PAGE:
Friday Mystery Place – vol 9

Straight lines abound!

As I’m in the middle of reorganizing all my image storage onto a pair of Drobo arrays, this week’s mystery place (this wasn’t a slide), is a day later than usual.  Hopefully, the suspense did not cause you any undue stress, so here’s this week’s puzzler…

Mystery-P8020112
Where are we?

This is a rather interesting looking building that is of a very particular architectural style.  If there are any among my readers who are architects, they will recognize the architecture, and, likely, name the architect.

  • Where is this building and what is its function?
  • Who is the (rather famous) architect?

Good luck!!

Author: jansenphoto

A Fresh Perspective Photography is more than just a vehicle for capturing the world around me; it provides me with a palette and a set of brushes, with which I paint not only what I see, but also look to express the emotions that are evoked by the scene in front of me in that moment. Growing up in the Netherlands exposed me to a wide cross-section of visual arts that laid the foundation of my photographic view of all that surrounds me. Early influences were the Dutch Masters of the 17th century, to whom I was introduced by my grandfather during museum explorations; favorites among them are the scenes of quotidian life depicted by Jan Steen and Frans Hals and the vivid landscapes of Jacob van Ruisdael. My classical high school education was supplemented by the Boijmans Van Beuningen museum, where I spent many a lunch hour exploring its great collection. Here I was introduced to surrealism with a particular love for the approach taken by Salvador Dali; Dali also rekindled my appreciation for the work of Hieronymus Bosch, who often showed the folly of us mortals. Universal Connections My approach to any photographic subject is to look for understanding first; in this I look to establish either a connection between the viewer and the subject or capture the connection of the subject with its surroundings. The captured image then aims to portray this connection from a perspective that is part of my personal interpretation. This interpretation is often a form of externalized introspection, which may alternately display the connection of isolated beings and items with their environment or highlight the whimsy of the profound world, in which we find ourselves. The universe is full of connections, many of which are waiting to be discovered; part of my journey as a photographer is to document these connections. Any assignment, be it an event, a product shoot or a portrait session is always approached through communication with the client; this is where the first connection is established. Ideas are exchanged and a collaborative plan of action forms, ultimately resulting in a set of images that aim to exceed the expectations of each client. And, lest we forget, it is important to have fun while practicing the serious business of photography!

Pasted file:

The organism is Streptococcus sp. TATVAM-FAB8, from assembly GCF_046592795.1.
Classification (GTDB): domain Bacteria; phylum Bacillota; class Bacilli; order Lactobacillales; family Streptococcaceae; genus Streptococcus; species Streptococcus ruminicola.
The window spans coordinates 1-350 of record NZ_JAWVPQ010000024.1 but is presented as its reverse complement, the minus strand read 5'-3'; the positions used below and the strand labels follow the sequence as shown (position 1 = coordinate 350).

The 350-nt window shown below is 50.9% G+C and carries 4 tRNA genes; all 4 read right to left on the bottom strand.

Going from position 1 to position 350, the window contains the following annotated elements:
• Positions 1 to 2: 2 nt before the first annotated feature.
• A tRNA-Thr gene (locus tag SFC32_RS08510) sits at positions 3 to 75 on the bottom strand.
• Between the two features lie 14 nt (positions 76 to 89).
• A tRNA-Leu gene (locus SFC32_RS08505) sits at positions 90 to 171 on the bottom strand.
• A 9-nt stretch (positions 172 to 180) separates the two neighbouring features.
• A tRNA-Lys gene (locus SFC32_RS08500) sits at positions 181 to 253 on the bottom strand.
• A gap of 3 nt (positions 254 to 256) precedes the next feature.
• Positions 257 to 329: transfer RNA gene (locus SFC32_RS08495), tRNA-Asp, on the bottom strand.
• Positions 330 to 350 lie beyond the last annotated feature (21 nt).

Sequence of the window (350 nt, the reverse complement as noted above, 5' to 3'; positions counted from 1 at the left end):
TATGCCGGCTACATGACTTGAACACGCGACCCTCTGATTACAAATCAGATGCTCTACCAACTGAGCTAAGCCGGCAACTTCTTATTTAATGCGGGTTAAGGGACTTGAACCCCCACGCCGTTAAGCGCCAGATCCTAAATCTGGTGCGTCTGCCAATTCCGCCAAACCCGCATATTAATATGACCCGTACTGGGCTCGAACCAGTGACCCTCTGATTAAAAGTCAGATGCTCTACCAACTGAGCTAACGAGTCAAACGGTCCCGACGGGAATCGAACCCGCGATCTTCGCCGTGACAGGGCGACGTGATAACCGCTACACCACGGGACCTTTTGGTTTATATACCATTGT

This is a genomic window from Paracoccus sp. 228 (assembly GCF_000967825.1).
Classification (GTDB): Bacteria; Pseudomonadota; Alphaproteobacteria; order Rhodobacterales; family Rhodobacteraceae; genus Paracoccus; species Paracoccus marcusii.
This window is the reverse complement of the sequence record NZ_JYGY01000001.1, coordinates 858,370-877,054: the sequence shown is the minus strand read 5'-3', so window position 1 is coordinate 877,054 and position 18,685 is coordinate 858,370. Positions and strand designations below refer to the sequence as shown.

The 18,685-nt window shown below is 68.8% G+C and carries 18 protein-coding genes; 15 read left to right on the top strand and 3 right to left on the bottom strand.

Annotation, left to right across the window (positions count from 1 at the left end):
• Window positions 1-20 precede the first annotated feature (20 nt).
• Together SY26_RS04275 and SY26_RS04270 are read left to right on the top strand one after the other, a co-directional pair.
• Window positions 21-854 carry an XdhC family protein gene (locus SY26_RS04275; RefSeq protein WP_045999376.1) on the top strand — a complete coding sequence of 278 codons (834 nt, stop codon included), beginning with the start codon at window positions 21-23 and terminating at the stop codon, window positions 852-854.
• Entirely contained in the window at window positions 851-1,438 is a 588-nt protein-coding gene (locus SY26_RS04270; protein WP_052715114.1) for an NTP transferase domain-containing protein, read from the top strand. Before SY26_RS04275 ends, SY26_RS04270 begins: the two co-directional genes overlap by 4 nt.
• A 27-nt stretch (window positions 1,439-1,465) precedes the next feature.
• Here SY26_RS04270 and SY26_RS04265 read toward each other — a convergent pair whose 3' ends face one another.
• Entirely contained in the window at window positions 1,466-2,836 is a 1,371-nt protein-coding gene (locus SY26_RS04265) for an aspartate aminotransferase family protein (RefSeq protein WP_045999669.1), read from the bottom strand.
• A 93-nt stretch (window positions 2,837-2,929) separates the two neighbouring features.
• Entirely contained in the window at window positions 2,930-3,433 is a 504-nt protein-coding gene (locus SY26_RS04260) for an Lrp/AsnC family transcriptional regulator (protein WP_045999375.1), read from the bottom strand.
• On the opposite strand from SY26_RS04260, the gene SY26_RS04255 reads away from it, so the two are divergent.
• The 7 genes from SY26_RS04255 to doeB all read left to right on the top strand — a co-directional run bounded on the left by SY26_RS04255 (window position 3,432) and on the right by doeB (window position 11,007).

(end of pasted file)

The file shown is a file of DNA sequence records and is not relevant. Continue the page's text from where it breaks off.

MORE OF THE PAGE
12 thoughts on “Friday Mystery Place – vol 9”

  1. I know nothing about architecture but as someone with an interest in dating buildings (archaeology graduate) I would date it to the 1990s?? Sort of a throwback to Brutalist in terms of shape and symmetry, but with more modern materials and small, sunken windows. I’m puzzled.

      1. Well, thanks to your mystery, I have learnt a lot about early and mid 20th century architecture today that I knew nothing about before. I love learning new things. I still don’t know who designed the building in your picture (sorry) but it’s similar to some of the ones I’ve seen that are by Le Corbusier and Angiolo Mazzoni… is that the right time period?

  2. This is the Town Hall in Hilversum in Netherlands.The Architect is Willem Marinus Dudok.
    This remarkable and in many ways unique structure, whose first sketches were made in 1924, is considered the masterpiece of brilliant but anti avant-garde architect’s career.

    Dudok’s dictum is “The monumental is the purest expression of the human sense of harmony and order”.

    Your mystery slide has been a great fascination to me & my husband ,we enjoy solving it & He’s really into Architecture.
    Great post!

    1. You’re absolutely correct! Yes, Dudok developed a unique style that evolved from the Deco movement. He also developed entire neighborhoods in Hilversum.

      His style of architecture is still used these days.

      Glad to hear you and your husband are enjoying these posts.

  3. I’m glad to see someone figured this one out…! I remembered the building and the architect from my “architectural history” classes way back in 1974…when I saw your post yesterday. I figured that I have an “unfair advantage” being trained as an architect, so I remained silent!

    1. George, I knew that if nobody had figured this out, you would have been the source for the answer. Yes, Dudok is an interesting architect who had the opportunity to put his vision in place on a city-wide scale.

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